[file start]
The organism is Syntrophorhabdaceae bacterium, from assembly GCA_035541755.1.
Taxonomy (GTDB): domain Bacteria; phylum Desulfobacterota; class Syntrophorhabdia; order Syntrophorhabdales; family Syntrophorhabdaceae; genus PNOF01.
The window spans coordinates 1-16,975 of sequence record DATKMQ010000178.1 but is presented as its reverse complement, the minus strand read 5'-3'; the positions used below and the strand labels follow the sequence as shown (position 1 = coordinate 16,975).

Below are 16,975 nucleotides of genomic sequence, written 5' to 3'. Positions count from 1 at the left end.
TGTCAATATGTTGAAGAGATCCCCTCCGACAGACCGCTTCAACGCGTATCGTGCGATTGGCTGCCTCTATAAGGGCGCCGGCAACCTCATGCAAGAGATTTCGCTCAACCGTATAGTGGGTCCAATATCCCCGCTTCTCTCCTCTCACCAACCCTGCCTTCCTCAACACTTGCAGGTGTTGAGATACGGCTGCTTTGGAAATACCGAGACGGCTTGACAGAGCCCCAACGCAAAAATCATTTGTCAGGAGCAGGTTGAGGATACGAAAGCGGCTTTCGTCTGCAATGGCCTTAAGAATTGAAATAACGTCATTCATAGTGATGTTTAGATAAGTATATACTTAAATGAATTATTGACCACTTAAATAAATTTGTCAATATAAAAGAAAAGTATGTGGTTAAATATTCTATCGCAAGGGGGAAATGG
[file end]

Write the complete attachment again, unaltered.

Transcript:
The organism is Syntrophorhabdaceae bacterium, from assembly GCA_035541755.1.
Taxonomy (GTDB): domain Bacteria; phylum Desulfobacterota; class Syntrophorhabdia; order Syntrophorhabdales; family Syntrophorhabdaceae; genus PNOF01.
The window spans coordinates 1-16,975 of sequence record DATKMQ010000178.1 but is presented as its reverse complement, the minus strand read 5'-3'; the positions used below and the strand labels follow the sequence as shown (position 1 = coordinate 16,975).

Below are 16,975 nucleotides of genomic sequence, written 5' to 3'. Positions count from 1 at the left end.
TGTCAATATGTTGAAGAGATCCCCTCCGACAGACCGCTTCAACGCGTATCGTGCGATTGGCTGCCTCTATAAGGGCGCCGGCAACCTCATGCAAGAGATTTCGCTCAACCGTATAGTGGGTCCAATATCCCCGCTTCTCTCCTCTCACCAACCCTGCCTTCCTCAACACTTGCAGGTGTTGAGATACGGCTGCTTTGGAAATACCGAGACGGCTTGACAGAGCCCCAACGCAAAAATCATTTGTCAGGAGCAGGTTGAGGATACGAAAGCGGCTTTCGTCTGCAATGGCCTTAAGAATTGAAATAACGTCATTCATAGTGATGTTTAGATAAGTATATACTTAAATGAATTATTGACCACTTAAATAAATTTGTCAATATAAAAGAAAAGTATGTGGTTAAATATTCTATCGCAAGGGGGAAATGG